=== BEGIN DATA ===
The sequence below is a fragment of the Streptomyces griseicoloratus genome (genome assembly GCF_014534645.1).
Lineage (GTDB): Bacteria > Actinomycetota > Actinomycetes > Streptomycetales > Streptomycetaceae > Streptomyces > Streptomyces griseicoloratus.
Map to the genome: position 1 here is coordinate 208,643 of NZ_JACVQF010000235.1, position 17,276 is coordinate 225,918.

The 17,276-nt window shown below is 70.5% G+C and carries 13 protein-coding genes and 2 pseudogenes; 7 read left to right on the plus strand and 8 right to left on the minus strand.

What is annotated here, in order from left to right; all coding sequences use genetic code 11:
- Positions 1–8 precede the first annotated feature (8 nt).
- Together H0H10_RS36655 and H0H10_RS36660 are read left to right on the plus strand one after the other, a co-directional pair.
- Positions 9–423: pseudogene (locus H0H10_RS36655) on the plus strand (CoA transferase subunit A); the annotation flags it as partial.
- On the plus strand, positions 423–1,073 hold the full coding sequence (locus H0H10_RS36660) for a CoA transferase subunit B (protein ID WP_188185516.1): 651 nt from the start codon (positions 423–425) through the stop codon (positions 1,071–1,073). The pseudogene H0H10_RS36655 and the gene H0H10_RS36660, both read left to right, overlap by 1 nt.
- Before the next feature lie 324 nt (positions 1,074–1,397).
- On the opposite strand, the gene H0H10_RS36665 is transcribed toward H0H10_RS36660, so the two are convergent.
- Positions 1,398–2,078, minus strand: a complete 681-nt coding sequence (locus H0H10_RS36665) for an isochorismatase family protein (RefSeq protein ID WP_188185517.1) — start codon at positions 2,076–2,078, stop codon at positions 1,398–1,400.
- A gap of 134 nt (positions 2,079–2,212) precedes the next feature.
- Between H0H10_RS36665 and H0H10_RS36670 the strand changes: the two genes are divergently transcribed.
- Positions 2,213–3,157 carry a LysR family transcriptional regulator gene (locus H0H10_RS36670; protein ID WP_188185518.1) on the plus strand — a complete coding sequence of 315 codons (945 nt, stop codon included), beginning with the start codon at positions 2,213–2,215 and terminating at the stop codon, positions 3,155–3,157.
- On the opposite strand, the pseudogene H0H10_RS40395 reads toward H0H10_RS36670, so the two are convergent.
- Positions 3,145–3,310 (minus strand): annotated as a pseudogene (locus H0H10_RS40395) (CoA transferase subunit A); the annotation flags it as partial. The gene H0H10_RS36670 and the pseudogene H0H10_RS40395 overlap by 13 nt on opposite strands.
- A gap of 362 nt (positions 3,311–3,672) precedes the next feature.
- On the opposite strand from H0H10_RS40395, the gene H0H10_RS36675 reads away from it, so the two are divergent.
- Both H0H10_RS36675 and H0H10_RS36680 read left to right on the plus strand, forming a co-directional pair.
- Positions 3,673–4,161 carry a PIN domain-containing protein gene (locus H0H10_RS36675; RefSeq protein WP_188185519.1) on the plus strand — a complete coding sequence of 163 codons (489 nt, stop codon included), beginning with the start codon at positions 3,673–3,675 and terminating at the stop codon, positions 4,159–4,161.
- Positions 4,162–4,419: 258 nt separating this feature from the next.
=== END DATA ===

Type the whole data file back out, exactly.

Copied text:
The sequence below is a fragment of the Streptomyces griseicoloratus genome (genome assembly GCF_014534645.1).
Lineage (GTDB): Bacteria > Actinomycetota > Actinomycetes > Streptomycetales > Streptomycetaceae > Streptomyces > Streptomyces griseicoloratus.
Map to the genome: position 1 here is coordinate 208,643 of NZ_JACVQF010000235.1, position 17,276 is coordinate 225,918.

The 17,276-nt window shown below is 70.5% G+C and carries 13 protein-coding genes and 2 pseudogenes; 7 read left to right on the plus strand and 8 right to left on the minus strand.

What is annotated here, in order from left to right; all coding sequences use genetic code 11:
- Positions 1–8 precede the first annotated feature (8 nt).
- Together H0H10_RS36655 and H0H10_RS36660 are read left to right on the plus strand one after the other, a co-directional pair.
- Positions 9–423: pseudogene (locus H0H10_RS36655) on the plus strand (CoA transferase subunit A); the annotation flags it as partial.
- On the plus strand, positions 423–1,073 hold the full coding sequence (locus H0H10_RS36660) for a CoA transferase subunit B (protein ID WP_188185516.1): 651 nt from the start codon (positions 423–425) through the stop codon (positions 1,071–1,073). The pseudogene H0H10_RS36655 and the gene H0H10_RS36660, both read left to right, overlap by 1 nt.
- Before the next feature lie 324 nt (positions 1,074–1,397).
- On the opposite strand, the gene H0H10_RS36665 is transcribed toward H0H10_RS36660, so the two are convergent.
- Positions 1,398–2,078, minus strand: a complete 681-nt coding sequence (locus H0H10_RS36665) for an isochorismatase family protein (RefSeq protein ID WP_188185517.1) — start codon at positions 2,076–2,078, stop codon at positions 1,398–1,400.
- A gap of 134 nt (positions 2,079–2,212) precedes the next feature.
- Between H0H10_RS36665 and H0H10_RS36670 the strand changes: the two genes are divergently transcribed.
- Positions 2,213–3,157 carry a LysR family transcriptional regulator gene (locus H0H10_RS36670; protein ID WP_188185518.1) on the plus strand — a complete coding sequence of 315 codons (945 nt, stop codon included), beginning with the start codon at positions 2,213–2,215 and terminating at the stop codon, positions 3,155–3,157.
- On the opposite strand, the pseudogene H0H10_RS40395 reads toward H0H10_RS36670, so the two are convergent.
- Positions 3,145–3,310 (minus strand): annotated as a pseudogene (locus H0H10_RS40395) (CoA transferase subunit A); the annotation flags it as partial. The gene H0H10_RS36670 and the pseudogene H0H10_RS40395 overlap by 13 nt on opposite strands.
- A gap of 362 nt (positions 3,311–3,672) precedes the next feature.
- On the opposite strand from H0H10_RS40395, the gene H0H10_RS36675 reads away from it, so the two are divergent.
- Both H0H10_RS36675 and H0H10_RS36680 read left to right on the plus strand, forming a co-directional pair.
- Positions 3,673–4,161 carry a PIN domain-containing protein gene (locus H0H10_RS36675; RefSeq protein WP_188185519.1) on the plus strand — a complete coding sequence of 163 codons (489 nt, stop codon included), beginning with the start codon at positions 3,673–3,675 and terminating at the stop codon, positions 4,159–4,161.
- Positions 4,162–4,419: 258 nt separating this feature from the next.